Dressed almost entirely in black and with her famous red hair pulled back into bunches, Sarandon seems remarkably unfazed by the unexpectedly public setting as she begins her talk. Managing to be eloquent and considered, but at the same time unabashedly outspoken, Sarandon is an entertaining speaker who races through stories about some of her most famous films, including Thelma & Louise, Pretty Baby, The Rocky Horror Picture Show, Dead Man Walking (for which she won an Oscar) and Cloud Atlas, before stopping for a brief but cryptic meditation on acting. “Acting is a strange thing,” Sarandon muses, “I mean, anybody can do it. Kids do it all the time. It’s a business where mediocrity is rewarded.”
The film world summarily dealt with, Sarandon moves on to what she may actually be more famous for: her political activism. “I was very lucky because I came of age in the ’60s and ’70s,” she explains. “Part of being young and even slightly present was thinking you could make a difference.” Having joined anti-Vietnam War protests when she was a student, Sarandon has since gone on to become a Unicef Goodwill Ambassador, a prominent critic of the 2003 US invasion of Iraq and a staunch supporter of LGBT rights.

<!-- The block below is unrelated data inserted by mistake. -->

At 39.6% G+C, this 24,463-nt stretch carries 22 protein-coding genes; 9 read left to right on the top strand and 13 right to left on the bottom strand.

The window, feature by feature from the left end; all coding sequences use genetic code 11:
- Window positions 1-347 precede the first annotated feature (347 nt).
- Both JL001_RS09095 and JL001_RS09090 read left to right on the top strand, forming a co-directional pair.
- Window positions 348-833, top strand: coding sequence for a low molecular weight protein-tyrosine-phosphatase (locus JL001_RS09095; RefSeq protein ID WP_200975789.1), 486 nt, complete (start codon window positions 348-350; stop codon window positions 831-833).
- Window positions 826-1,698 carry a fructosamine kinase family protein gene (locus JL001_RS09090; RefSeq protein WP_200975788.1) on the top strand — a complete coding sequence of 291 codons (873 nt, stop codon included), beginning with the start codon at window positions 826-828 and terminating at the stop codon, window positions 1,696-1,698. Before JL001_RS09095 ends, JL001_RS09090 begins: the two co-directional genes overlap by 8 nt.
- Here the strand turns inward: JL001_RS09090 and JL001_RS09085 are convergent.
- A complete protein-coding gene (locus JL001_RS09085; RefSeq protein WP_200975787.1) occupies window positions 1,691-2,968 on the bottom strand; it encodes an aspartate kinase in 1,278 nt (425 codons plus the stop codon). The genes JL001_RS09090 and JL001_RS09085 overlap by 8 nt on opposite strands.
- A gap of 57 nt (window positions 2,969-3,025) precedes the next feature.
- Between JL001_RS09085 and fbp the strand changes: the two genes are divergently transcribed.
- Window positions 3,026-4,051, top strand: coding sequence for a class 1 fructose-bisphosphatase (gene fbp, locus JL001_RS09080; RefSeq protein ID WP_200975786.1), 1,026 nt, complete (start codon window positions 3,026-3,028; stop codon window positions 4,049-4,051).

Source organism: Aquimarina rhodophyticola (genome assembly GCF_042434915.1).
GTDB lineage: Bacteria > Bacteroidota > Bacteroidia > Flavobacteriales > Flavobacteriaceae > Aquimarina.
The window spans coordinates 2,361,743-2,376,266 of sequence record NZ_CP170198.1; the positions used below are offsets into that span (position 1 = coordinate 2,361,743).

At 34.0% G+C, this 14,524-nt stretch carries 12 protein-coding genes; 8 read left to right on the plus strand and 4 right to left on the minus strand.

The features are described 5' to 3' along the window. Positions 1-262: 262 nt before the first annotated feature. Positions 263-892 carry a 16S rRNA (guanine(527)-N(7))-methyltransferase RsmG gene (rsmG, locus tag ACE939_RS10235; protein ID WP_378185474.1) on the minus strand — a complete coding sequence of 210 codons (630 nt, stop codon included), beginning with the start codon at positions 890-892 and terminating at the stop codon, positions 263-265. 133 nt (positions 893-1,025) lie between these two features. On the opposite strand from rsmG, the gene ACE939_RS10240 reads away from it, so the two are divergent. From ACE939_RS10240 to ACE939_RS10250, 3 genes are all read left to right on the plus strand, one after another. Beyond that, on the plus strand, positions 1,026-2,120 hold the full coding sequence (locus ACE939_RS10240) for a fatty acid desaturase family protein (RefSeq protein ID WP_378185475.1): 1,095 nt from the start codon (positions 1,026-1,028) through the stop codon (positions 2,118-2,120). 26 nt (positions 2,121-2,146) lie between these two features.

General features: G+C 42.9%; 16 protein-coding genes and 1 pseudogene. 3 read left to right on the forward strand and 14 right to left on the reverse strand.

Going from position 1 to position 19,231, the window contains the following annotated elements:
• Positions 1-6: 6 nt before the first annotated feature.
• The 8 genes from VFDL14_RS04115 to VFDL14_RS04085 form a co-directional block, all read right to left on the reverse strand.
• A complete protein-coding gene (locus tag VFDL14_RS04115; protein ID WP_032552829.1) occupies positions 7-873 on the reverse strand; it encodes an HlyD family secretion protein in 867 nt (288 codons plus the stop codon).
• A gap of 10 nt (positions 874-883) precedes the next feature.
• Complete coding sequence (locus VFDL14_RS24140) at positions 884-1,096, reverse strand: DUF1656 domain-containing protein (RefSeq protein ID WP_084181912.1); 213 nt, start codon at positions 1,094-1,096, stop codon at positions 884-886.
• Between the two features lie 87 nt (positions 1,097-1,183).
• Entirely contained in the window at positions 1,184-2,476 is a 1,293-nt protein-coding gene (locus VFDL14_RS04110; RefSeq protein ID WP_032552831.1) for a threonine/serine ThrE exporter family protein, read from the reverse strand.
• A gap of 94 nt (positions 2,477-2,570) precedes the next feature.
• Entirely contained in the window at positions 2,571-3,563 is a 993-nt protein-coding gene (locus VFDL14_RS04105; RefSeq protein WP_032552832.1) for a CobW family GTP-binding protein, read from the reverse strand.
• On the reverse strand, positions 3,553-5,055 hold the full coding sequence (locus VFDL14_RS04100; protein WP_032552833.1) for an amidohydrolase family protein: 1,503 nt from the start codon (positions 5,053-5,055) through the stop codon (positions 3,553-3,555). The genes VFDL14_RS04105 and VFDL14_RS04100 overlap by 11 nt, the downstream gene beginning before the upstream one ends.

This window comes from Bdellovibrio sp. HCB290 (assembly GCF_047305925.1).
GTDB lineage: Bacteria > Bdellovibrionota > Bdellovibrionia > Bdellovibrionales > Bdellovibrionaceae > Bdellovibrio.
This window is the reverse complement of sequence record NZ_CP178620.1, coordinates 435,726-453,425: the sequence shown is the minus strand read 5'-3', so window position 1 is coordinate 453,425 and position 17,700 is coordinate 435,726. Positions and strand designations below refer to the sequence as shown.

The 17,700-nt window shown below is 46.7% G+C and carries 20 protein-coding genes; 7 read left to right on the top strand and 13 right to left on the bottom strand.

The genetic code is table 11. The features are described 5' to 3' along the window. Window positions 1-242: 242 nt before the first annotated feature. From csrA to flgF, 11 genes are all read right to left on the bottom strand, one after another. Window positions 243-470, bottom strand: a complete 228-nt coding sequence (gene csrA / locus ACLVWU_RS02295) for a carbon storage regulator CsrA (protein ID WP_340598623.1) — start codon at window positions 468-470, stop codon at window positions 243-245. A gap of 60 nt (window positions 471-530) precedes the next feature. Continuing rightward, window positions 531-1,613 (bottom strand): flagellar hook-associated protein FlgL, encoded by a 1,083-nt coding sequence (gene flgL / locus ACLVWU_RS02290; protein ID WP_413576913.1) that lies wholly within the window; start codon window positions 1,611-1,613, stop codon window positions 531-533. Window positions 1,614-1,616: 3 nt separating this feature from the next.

She’s also an unfailing advocate for gender equality, declaring warmly during the event, “I just love women and what women manage to do. Somebody has to do that heavy lifting that happens for the first however many years [of a child’s life] and somehow women manage to hold down a full-time job as well.”